Image by Ben Raynal
Posted by
January 20, 2014

We recently had a fantastic comment on our post about making Facebook work for small business. In it, our reader asked just how targeted Facebook really is, whether Facebook recruiting is effective without an existing audience, and, in summary, whether or not Facebook recruiting is any different from placing an ad in a local newspaper.

That last question is what really got my attention, and not in the way you might think.

Using social media to recruit is different from using non-social media in very obvious ways. But, what I think we do not talk about enough, in the field of social recruiting, are the similarities between using networks like Facebook to promote job openings, and using the career section of your local paper.

Facebook Recruiting is NOT magic.

It is awesome, it is effective, it has high ROI… Facebook recruiting works, especially if you use a top notch recruiting app, just saying…

But, no, sadly Facebook recruiting is not magical. Like placing an ad in your local paper, using a company career site, and recruiting with job boards, Facebook recruiting takes work, time, and a budget (albeit a relatively small one!)

Similarity Number One: Effort.

“The only place success comes before work is in the dictionary” – Inspirational poster on the internet

I wish that it was possible to simply share a job post and receive a flood of resumes. Actually, I don’t because then I would be out of a job… But it would be very nice for all the employers and recruiters out there.

Like with any other kind of recruiting campaign, social recruiting takes work. You will need to create content, build up an employer brand, and engage with Facebook users that you would like to see become part of your talent pool.

Why Facebook is Better:

Unlike placing ads in the paper, and posting on job boards, when you use Facebook to recruit, all of the content you share, the work you put into your employer brand, and the effort you put into engaging with users, will also build your company brand as a whole. You get to combine recruiting with improving your overall social media presence, which is so important in today’s heavily online driven markets.

Similarity Number 2: Time.

Writing a quality job post takes time. Researching how you should promote those posts once written takes time. Building a trustworthy, recognizable employer brand takes time. You’ll need to build a recruiting strategy, figure out how to write effective job posts, and promote your company culture no matter what medium you choose to employ.

Why Facebook is Better:

Social sharing. Unlike print, job boards, or even LinkedIn, Facebook is a medium primarily built around interaction. The structure of the network its self encourages users to share, comment and Like your company’s content, which means their connections are more likely to see your job posts.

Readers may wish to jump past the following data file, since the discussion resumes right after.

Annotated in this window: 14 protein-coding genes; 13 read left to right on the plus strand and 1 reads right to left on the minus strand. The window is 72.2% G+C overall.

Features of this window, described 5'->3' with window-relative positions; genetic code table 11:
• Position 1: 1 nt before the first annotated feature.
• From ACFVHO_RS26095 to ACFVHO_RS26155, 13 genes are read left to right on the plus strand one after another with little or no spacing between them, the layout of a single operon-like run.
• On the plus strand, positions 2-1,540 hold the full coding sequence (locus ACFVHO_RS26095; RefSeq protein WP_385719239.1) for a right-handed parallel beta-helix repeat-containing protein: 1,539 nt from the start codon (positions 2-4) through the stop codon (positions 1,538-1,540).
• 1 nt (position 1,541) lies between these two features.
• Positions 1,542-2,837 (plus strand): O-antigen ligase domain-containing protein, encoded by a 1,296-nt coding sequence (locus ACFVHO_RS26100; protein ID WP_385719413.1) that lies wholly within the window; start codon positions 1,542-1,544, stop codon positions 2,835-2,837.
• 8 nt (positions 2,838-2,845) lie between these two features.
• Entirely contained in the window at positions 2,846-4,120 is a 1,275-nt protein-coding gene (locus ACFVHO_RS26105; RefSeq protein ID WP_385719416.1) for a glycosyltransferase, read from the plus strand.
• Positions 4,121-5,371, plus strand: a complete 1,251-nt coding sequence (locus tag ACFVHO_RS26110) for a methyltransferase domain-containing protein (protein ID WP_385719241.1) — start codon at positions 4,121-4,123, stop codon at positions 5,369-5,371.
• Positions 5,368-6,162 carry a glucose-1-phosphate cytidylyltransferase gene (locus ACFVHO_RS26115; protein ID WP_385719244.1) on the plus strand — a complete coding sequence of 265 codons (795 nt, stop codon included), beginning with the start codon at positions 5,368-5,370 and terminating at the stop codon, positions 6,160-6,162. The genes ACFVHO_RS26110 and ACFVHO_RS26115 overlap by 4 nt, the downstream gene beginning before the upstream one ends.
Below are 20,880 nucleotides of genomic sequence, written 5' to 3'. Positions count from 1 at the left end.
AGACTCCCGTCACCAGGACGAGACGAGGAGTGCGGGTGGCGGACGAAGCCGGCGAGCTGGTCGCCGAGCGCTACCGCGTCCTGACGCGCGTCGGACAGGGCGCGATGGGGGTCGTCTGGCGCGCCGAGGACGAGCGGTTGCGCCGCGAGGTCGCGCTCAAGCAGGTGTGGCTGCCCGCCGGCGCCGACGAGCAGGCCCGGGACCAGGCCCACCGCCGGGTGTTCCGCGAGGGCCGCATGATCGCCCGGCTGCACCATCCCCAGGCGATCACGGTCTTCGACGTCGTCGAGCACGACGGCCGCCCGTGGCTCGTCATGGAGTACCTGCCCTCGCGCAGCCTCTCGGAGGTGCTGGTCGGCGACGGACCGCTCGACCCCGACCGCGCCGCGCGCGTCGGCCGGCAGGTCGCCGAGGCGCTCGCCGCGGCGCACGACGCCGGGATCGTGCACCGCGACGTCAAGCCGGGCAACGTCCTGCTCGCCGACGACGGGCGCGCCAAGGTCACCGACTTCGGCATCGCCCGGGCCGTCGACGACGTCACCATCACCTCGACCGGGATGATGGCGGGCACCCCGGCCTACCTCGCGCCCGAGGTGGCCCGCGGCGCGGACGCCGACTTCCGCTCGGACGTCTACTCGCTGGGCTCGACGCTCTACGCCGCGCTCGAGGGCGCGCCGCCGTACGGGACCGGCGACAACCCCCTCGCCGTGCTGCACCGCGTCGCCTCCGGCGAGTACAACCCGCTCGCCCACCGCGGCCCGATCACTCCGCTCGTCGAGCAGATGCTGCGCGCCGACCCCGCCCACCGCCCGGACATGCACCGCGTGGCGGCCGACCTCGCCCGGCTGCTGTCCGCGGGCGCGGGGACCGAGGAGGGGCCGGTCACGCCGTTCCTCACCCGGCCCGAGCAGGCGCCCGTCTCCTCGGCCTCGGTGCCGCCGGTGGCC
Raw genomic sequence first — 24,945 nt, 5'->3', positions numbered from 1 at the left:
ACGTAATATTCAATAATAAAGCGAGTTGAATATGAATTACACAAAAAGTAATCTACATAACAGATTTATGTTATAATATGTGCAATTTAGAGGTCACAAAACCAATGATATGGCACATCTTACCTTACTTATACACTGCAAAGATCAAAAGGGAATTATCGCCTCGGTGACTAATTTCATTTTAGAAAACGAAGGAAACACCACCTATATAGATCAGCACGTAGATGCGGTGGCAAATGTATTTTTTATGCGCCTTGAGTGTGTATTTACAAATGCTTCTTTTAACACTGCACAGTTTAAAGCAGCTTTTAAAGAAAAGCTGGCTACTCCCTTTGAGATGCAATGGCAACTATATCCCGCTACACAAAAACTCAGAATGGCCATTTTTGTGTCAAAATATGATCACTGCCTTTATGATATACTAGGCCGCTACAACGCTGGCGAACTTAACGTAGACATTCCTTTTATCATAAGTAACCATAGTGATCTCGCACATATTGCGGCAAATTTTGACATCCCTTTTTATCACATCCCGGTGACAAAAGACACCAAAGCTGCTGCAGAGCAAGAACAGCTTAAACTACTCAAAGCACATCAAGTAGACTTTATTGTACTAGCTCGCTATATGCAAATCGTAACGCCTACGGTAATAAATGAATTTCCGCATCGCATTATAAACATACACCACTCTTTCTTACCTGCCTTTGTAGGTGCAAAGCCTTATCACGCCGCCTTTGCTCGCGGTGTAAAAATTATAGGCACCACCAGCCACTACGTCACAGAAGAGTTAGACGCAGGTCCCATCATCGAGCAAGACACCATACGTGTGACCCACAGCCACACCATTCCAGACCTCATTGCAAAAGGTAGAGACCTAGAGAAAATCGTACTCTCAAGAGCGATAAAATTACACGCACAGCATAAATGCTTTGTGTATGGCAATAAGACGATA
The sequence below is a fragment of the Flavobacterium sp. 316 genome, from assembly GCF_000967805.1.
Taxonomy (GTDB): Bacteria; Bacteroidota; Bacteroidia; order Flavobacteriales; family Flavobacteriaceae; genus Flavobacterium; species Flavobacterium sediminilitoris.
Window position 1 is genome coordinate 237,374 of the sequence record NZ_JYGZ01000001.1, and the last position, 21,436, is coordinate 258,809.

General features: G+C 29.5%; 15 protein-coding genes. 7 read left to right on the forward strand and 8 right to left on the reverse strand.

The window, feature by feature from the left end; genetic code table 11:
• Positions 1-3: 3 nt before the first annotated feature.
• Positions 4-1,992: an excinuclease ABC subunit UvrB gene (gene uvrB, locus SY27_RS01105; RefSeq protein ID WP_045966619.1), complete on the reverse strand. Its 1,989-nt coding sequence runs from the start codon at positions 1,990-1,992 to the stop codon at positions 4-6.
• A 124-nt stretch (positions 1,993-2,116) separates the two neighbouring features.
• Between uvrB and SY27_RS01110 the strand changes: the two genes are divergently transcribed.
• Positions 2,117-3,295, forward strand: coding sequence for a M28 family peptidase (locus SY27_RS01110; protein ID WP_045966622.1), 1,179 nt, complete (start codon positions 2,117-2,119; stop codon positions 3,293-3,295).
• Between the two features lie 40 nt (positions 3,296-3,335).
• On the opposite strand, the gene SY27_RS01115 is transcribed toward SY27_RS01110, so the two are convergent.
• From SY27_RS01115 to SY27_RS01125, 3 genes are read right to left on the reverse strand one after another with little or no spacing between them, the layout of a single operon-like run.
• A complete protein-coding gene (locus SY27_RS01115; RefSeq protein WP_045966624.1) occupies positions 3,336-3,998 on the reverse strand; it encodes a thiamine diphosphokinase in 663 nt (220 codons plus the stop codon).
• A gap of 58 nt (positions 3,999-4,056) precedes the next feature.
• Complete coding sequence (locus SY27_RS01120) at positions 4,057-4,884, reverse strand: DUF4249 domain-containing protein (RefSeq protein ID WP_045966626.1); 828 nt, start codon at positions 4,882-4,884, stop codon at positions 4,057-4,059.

And, Metrics! Facebook Insights makes it pretty darn easy to figure out what works and what doesn’t when it comes to your recruiting strategy. Using data to fine tune your recruiting campaigns is one of the best ways to cut down on the amount of time (and work) you have to spend on them in the future. You can also use a Facebook recruiting app like Jobcast to help you measure more recruitment specific data!

Similarity Number 3: Budget.

The best things in recruiting are not free. Sure, there are some pretty great free options when it comes to Facebook recruiting, but if you want access to the most effective features the social network has to offer, you’re going to have to invest a little capitol. Print ads cost money, quality job boards cost money, and hiring recruiters definitely costs money!

Why Facebook Is Better:

It costs less. It’s that simple.

Ed Social Media explains how they were able to run a successful ad campaign for a mere $20 dollars. Running ads in print news papers often costs upwards of $500 (and that’s for a small paper) which is much, much more expensive.

Not only do Facebook Ads cost less, but they give you more. Facebook Ads allow you to target users based on their work history, skill set, and interests. Print journals may advertise circulation rates in the tens, even hundreds of thousands, that’s a lot of potential viewers, but often those rates are exaggerated, the demographic is completely wrong for your jobs, and no one can tell you how many of those readers even flip to the wanted section of the paper! (Yet another great thing about Facebook Insights!)

This incredibly comprehensive article by Jon Loomer will give you a better understanding of what Facebook Ads campaigns should cost.

You can also check out our free white paper for a step by step guide to Facebook recruiting.